19/10/2021 - 15:23

Quarry expansion in EPA’s hands

19/10/2021 - 15:23

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The environmental watchdog is assessing a proposal to clear 14 hectares of environmentally sensitive land in Neerabup that would extend the life of one of Perth’s largest sand quarries by 15 years.

Quarry expansion in EPA’s hands
The Borrello family plans to expand its quarry to the 14 hectare area within the red boundary.

The environmental watchdog is assessing a proposal to clear 14  hectares of environmentally sensitive land in Neerabup that would extend the life of one of Perth’s largest sand quarries by 15 years. 

The Borrello family, who runs sand quarry Carramar Resource Industries, intends to clear 14 hectares of land next to its quarry, 40km north of Perth.

The land sits on a 22 hectare property the state government classed as Bush Forever land, meaning it has significance to the biodiversity of the region.

The family has submitted a proposal to subdivide the land into two lots of 14 hectares and eight hectares, leaving the latter site as bushland.

This week, the Environmental Protection Authority announced it would assess the proposal, after concerns were raised about the impact on native flora and fauna as well as impacts from greenhouse gas emissions.

An assessment will examine whether the red-tailed black cockatoo inhabits the area, after the threatened species was identified as likely to occur within a 5km buffer of the site.

The EPA stated that the “proposal raises complex preliminary key environmental factors” and detailed assessment was required to determine the extent of the proposal’s impacts.

Frank Borrello owns the land and manages the licensing issues associated with the development through his property and land tenure consultancy Complex Land Solutions.

He said the family had owned that parcel of land since 1975 and it was formerly zoned as industrial.

“The resource under the land (being) high grade brickies’ and plasterers’ sand is much more valuable than the bushland,” he said.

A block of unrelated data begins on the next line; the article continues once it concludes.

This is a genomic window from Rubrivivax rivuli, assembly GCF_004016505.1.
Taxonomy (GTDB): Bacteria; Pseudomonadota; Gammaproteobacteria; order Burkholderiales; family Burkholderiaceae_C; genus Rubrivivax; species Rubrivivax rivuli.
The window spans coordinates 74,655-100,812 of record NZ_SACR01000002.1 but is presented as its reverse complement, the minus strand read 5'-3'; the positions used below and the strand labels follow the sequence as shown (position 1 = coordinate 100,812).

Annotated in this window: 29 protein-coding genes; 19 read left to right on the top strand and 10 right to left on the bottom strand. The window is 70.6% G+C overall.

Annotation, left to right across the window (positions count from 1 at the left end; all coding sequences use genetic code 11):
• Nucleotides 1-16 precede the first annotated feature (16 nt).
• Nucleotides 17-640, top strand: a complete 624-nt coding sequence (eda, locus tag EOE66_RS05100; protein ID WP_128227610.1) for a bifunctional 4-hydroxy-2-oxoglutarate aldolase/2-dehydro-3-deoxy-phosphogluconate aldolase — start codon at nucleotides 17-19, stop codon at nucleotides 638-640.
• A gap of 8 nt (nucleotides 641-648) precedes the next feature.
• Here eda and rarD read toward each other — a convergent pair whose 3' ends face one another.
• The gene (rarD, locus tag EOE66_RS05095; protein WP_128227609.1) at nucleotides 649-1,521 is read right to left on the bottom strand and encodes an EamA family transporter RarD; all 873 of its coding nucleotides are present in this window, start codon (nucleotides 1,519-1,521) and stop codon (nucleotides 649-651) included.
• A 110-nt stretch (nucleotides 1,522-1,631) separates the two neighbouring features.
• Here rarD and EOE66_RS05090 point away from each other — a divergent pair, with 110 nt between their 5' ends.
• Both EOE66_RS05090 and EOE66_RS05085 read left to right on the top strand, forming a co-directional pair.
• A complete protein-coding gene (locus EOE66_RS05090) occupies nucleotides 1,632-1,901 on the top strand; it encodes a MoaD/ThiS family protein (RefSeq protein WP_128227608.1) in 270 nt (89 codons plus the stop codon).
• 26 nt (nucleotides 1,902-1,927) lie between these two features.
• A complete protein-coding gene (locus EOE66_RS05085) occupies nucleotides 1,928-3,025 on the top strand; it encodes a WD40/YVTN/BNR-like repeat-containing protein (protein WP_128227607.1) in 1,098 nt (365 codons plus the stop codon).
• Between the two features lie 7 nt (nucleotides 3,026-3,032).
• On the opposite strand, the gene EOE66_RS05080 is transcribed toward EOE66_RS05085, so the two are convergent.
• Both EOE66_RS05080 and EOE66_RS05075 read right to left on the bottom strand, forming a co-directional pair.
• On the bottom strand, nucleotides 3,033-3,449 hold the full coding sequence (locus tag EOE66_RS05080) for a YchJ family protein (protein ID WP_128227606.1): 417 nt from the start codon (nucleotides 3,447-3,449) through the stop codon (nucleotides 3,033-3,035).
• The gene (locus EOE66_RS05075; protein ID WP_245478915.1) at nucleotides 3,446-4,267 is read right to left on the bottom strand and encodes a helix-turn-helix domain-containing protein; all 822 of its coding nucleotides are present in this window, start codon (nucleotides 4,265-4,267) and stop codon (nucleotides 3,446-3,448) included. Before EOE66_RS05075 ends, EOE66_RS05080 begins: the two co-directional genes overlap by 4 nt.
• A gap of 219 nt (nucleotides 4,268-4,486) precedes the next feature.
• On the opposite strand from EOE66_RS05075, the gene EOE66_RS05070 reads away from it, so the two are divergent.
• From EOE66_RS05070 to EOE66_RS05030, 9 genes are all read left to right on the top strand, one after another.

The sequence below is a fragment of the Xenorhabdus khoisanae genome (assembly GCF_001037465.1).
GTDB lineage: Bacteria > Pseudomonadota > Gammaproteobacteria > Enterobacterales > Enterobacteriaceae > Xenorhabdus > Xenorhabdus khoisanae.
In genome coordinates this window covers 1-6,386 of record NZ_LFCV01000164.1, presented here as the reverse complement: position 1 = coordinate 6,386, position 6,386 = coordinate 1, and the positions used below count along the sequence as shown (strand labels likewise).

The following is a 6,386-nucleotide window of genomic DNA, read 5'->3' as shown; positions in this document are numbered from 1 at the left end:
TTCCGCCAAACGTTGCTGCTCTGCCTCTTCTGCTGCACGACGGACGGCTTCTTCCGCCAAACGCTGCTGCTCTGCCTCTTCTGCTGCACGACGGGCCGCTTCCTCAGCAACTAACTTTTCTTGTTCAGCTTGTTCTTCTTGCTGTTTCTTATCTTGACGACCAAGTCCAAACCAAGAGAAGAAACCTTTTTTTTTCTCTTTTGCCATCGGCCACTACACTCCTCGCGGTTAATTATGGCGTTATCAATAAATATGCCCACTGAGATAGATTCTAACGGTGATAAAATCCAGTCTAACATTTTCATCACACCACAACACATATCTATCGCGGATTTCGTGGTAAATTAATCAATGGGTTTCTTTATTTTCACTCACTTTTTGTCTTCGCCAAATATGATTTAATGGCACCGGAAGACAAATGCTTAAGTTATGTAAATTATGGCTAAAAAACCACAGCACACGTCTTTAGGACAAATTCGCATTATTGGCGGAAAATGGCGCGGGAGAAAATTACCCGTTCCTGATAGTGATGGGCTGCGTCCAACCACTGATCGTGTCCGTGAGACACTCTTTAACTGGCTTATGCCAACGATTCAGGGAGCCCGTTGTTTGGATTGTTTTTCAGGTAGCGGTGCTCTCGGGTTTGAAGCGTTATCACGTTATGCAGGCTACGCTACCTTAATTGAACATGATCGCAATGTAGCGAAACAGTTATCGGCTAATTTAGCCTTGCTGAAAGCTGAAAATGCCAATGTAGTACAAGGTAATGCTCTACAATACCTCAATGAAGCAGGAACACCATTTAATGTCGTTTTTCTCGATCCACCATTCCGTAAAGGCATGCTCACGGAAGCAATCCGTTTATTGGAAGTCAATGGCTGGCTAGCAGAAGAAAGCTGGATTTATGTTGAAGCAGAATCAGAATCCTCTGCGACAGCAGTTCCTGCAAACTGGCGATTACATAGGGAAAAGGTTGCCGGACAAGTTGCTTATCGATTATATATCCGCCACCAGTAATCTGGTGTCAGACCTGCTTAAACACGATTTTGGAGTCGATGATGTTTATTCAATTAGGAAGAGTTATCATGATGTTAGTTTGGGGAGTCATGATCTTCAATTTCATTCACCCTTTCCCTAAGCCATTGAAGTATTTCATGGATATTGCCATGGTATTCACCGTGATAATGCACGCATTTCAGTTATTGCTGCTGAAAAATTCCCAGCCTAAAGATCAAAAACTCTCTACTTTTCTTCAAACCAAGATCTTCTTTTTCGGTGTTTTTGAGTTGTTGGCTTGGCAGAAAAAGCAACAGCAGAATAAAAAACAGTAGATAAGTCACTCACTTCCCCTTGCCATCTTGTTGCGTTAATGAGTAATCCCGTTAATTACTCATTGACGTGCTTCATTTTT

“It has been proven that the sand resource is much more scarce than the Bush Forever.”

Frank Borrello said the family had cleared several approval hurdles for the subdivision, including the WA Planning Commission, and had commissioned several environmental assessments on the site.

“We have done numerous environmental studies on the property and now we are at a crossroads where the EPA is making a decision on whether we can clear part of the land,” he said.

“We said to the government ‘if you allow us to clear that land, we’ll give back eight hectares’.”

“By allowing us to mine that 14 hectares, it will supply us with another 15 years of sand in WA.”

The family’s current mine has up to six years of life left and the family had invested about $500,000 trying to prepare the site for site.

Frank Borello also consults for Thomson Geer Lawyers, where his son Mark Borrello is managing partner.

Frank’s brother Charlie Borrello is sole director of Carramar Resource Industries, which employs 25 people.

National firm Thomson Geer acquired Perth’s LSV Borrello in mid-2019, a decade after the Borello family established the firm.

The EPA is expected to take up to 16 weeks to make a decision on the proposal. 

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